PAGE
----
Maroon 5’s 2002 debut album, Songs About Jane, was the kind of hit that doesn’t happen often in the new millennium — a genuine word-of-mouth hit whose popularity grew steadily after its release, largely due to the sweet, sunny hit “This Love,” a song sly and catchy enough to stay on the adult pop charts for years without wearing out its welcome.
It Won’t Be Soon Before Long appeals to both audiences with an ease that seems effortless, but like any modern blockbuster, this album was shepherded by several different teams of producers, all brought in to emphasize a different personality within the group. The bulk of the record was cut with Spike Stent and Mike Elizondo — Stent worked with U2, Oasis, Björk, and Gwen Stefani, while Elizondo had produced Fiona Apple and Pink — but Queens of the Stone Age producer Eric Valentine was brought in for a couple of cuts, as was Mark Endert, who mixed “This Love.” There may have been three different sets of producers, but the album is streamlined and seamless, never seeming calculated even if it was clearly made with an eye on mass appeal.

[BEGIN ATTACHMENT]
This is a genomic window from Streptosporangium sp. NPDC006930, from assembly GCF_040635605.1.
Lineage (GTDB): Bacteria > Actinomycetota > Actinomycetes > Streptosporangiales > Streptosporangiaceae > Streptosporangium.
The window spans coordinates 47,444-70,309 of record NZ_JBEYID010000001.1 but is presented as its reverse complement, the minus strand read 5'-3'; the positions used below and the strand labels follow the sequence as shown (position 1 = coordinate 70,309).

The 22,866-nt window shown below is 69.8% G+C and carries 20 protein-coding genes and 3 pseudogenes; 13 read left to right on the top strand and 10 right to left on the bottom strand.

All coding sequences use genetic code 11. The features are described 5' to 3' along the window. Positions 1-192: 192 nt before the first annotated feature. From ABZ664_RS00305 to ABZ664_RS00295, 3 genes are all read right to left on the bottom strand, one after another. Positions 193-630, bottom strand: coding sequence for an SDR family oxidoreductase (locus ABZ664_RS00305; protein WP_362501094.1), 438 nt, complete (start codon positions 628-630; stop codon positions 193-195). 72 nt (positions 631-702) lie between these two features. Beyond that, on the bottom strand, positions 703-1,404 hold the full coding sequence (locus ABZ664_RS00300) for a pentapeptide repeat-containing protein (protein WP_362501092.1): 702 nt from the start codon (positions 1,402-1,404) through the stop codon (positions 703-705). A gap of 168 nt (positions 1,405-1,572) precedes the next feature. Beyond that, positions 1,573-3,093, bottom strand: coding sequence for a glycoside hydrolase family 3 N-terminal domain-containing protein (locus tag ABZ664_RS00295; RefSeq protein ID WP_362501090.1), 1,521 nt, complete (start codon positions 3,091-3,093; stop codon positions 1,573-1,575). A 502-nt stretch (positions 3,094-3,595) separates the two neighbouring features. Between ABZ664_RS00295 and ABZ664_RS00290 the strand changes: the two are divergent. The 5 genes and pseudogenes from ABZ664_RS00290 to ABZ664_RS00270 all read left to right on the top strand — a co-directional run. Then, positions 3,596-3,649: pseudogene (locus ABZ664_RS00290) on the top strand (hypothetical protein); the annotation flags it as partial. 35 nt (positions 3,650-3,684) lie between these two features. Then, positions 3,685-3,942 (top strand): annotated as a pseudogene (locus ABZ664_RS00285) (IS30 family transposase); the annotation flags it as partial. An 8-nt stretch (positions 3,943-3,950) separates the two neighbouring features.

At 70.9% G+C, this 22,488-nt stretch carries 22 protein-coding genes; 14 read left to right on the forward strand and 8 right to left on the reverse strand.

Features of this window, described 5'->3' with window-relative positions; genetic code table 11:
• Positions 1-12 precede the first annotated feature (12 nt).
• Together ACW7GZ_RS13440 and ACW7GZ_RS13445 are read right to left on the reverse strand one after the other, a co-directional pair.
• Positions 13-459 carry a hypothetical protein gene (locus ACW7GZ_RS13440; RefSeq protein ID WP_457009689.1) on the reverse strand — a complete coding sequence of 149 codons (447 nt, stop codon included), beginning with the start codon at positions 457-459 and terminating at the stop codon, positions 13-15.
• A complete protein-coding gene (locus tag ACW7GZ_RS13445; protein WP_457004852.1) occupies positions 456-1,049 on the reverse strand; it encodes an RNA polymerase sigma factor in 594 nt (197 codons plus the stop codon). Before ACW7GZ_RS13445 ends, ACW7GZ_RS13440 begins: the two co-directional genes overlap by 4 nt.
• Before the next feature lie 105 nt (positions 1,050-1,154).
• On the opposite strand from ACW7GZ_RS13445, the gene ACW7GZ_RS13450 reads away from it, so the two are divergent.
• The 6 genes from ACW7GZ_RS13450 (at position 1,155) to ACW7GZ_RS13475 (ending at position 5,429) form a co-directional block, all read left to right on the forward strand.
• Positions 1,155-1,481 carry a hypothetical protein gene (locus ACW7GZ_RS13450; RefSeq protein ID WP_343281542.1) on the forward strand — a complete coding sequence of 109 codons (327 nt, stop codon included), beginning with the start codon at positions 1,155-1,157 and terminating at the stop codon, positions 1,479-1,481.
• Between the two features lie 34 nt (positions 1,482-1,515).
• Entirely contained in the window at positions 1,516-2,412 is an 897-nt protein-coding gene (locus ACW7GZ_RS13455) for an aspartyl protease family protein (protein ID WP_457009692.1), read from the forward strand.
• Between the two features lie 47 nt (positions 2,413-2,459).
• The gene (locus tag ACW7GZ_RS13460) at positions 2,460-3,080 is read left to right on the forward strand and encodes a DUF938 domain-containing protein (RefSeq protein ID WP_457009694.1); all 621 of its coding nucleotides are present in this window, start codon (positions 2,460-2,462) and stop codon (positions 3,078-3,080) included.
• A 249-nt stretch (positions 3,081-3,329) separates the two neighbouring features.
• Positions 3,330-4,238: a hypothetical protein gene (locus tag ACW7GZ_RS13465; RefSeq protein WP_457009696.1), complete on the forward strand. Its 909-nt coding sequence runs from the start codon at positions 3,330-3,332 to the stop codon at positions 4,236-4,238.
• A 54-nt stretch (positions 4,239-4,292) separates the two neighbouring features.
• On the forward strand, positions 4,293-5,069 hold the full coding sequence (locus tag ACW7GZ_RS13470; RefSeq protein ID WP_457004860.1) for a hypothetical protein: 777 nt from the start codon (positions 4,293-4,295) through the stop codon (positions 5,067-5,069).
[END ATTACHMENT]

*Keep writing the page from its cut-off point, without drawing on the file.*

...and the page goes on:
Even the flashiest production-driven tracks here — the opening one-two punch of “If I Never See Your Face Again” and “Makes Me Wonder” — aren’t about feel; they’re about the songs, which are uniformly tight and tuneful, sounding better with repeated plays, the way any radio-oriented pop should. If some of the ballads aren’t as distinguished as the livelier tracks, they nevertheless are as sharply crafted as the rest, and the end result is that It Won’t Be Soon Before Long is that rare self-stylized blockbuster album that sounds as big and satisfying as was intended.